Book Review: Come Tumbling Down (Wayward Children #5) by Seanan McGuire

Thank you to Tor.com & NetGalley for the digital copy in exchange for an honest review!

Come Tumbling Down (Wayward Children #5) by Seanan McGuire

Published: 1/7/20 by Tor.com

206 pages

ISBN: 9780765399311

Genre: Fantasy

Rating: 3 out of 5.

B&N | Amazon

Goodreads Synopsis:

When Jack left Eleanor West’s School for Wayward Children she was carrying the body of her deliciously deranged sister–whom she had recently murdered in a fit of righteous justice–back to their home on the Moors.

But death in their adopted world isn’t always as permanent as it is here, and when Jack is herself carried back into the school, it becomes clear that something has happened to her. Something terrible. Something of which only the maddest of scientists could conceive. Something only her friends are equipped to help her overcome.

Eleanor West’s “No Quests” rule is about to be broken.

Again.

Review:

We were lambs for the slaughter, all of us, and if we survived this long, it’s not because we’re special. Come on. Let’s be heroes one more time.”

Sumi

Characters |

This installment of the series pretty much dealt with a lot of old characters—mainly Jack—who I’m unfortunately not a fan of. I didn’t enjoy reading about Jack and Jill in the second book either. I don’t know what it is about them that just makes my blood boil. The Gothic vibe and I don’t mix well.

On a brighter note, I loved Kade and Sumi. Sumi is just a big bundle of illogical confection and a sense of adventure. She will give anyone a pep talk, as mumbo-jumbo as it may get. I also think I love her so much because book three is my favorite in the series.

Kade just wants to do a good job and be a hero.There’s a scene involving him that actually made me sad. I just want to give Kade a hug at all times. He is supposed to be next in line for the school, since Eleanor is losing her interest after Lundy’s death. I can’t imagine the pressure that puts on him. He also deals with the minute problems that happen at the school. He’s definitely a trooper!

Alexis is a new character in this installment. She comes back to the school with Jack. There may or may not be a little female/female relationship going on there. *Wink, wink* I didn’t really have any issues with Alexis. She was a very average character. I enjoyed how great Alexis and Jack were together. I think they make a great pair.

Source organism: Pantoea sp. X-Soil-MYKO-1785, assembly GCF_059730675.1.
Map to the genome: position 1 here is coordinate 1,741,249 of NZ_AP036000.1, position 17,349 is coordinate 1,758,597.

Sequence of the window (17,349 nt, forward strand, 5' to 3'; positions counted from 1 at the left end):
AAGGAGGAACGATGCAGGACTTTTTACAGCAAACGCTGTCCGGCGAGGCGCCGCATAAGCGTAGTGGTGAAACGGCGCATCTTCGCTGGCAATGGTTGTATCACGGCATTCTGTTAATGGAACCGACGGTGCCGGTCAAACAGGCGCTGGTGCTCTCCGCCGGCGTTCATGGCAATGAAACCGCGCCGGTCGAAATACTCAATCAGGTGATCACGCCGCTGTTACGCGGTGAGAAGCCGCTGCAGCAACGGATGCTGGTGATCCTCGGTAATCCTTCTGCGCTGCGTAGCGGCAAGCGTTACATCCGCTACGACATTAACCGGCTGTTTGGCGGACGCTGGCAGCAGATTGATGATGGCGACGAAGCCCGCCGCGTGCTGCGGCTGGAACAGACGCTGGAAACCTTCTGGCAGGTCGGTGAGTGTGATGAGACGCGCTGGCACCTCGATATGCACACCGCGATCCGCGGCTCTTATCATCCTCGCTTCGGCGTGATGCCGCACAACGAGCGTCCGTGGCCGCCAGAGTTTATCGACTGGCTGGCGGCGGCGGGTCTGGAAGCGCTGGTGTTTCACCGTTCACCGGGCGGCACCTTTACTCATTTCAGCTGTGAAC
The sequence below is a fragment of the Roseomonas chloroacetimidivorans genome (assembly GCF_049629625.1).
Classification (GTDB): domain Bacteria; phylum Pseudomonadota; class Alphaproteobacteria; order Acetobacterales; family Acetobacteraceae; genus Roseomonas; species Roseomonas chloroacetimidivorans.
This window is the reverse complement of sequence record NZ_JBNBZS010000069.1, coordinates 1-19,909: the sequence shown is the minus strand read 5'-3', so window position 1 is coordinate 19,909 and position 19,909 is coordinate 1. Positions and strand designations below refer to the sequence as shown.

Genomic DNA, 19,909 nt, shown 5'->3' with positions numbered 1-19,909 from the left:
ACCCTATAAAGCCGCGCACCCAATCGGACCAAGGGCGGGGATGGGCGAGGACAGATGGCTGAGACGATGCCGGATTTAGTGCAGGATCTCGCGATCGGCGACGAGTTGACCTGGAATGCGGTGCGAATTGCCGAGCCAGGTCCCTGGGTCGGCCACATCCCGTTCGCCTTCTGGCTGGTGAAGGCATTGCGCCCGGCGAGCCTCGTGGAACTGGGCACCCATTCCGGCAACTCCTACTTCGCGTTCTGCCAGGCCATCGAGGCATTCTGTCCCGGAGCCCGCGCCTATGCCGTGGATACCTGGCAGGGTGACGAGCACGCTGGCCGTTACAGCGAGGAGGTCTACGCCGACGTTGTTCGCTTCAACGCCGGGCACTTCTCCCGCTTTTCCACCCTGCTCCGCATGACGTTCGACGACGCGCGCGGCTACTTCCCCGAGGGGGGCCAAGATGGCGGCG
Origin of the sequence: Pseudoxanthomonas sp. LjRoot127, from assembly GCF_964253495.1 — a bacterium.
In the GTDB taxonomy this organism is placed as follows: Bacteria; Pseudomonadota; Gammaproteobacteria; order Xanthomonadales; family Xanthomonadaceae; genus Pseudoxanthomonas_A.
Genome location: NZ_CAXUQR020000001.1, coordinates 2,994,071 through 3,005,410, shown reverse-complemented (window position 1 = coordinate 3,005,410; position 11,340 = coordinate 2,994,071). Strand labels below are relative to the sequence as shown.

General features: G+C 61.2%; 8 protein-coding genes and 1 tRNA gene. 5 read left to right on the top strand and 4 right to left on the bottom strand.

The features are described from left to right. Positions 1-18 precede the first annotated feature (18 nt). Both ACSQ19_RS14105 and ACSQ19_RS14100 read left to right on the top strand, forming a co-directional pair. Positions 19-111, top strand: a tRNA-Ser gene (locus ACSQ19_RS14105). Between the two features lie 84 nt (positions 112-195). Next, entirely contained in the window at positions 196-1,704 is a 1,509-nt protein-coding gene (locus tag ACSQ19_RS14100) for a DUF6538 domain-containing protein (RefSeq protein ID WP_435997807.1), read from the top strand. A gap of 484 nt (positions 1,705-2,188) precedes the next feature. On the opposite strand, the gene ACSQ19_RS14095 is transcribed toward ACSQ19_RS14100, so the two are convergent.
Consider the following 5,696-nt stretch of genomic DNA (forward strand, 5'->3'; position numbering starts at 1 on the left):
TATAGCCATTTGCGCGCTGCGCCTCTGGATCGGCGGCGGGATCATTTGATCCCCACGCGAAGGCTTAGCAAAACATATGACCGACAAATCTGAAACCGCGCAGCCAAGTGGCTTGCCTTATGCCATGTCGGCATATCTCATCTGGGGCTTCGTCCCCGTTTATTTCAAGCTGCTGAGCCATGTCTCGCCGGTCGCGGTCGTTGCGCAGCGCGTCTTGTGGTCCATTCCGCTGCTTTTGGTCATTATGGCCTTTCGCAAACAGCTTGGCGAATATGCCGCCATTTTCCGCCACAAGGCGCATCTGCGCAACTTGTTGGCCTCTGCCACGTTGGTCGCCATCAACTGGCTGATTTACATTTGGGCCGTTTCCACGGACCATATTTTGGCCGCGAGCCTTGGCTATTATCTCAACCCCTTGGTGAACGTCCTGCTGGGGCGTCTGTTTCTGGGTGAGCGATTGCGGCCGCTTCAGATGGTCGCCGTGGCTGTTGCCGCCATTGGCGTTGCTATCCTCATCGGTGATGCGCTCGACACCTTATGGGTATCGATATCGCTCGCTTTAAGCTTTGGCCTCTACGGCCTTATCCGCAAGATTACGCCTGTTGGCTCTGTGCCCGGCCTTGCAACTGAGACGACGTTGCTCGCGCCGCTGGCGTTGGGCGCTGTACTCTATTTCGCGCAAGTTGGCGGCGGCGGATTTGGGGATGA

P.S.: I also loved Pony and Bones—a normal horse and a skeleton of a horse. I’m sure you can guess who is who.

Story |

The story in this one fell flat for me. I just couldn’t tell you why, but I think it’s setting up for the next book or a book further down the line. The ending wasn’t disappointing by any means. I was actually pleased with how this one ended.
It just lacked action. They all go to the Moors—Jack’s world—to get her body back. It obviously goes against Eleanor’s rule: “No solicitation. No visitors. No quests.”

To sum it up in three words: water, vampires, and Jill—of course.
Jack is also trying to revive Dr. Bleak—a father figure to her. He helped her in so many ways that her real father never could. It’s sort of a sub-plot that is going to be the main plot in another book.


This one really shoves heroism in your face, and the fight between good and evil. The Moors really shows that fine line between the two sisters. Not that any of that is bad.

Writing |

I love McGuire’s writing. Even though I didn’t enjoy the book very much, I still felt many emotions throughout it. That tends to surprise me every time. I never have a lot to say about an author’s writing unless I absolutely hated the book or absolutely loved it. If you love McGuire, then you will love the writing style in this one!

Overall |

If you’re interested in knowing whether I’m continuing on with the series or not, then you will be happy to know that I am. I’m just hoping that something changes. I haven’t been the biggest fans of the last two installments. I want to love this series, so I’m going to give it another shot, fingers crossed.

“Eleanor West’s Home for Wayward Children was an island of misfit toys, a place to put the unfinished stories and broken wanderers who could butcher a deer and string a bow but no longer remembered what to do with indoor plumbing. It was also, more importantly, a holding pen for heroes. Whatever they might have become when they’d been cast out of their chosen homes, they’d been heroes once, each in their own ways. And they did not forget.”


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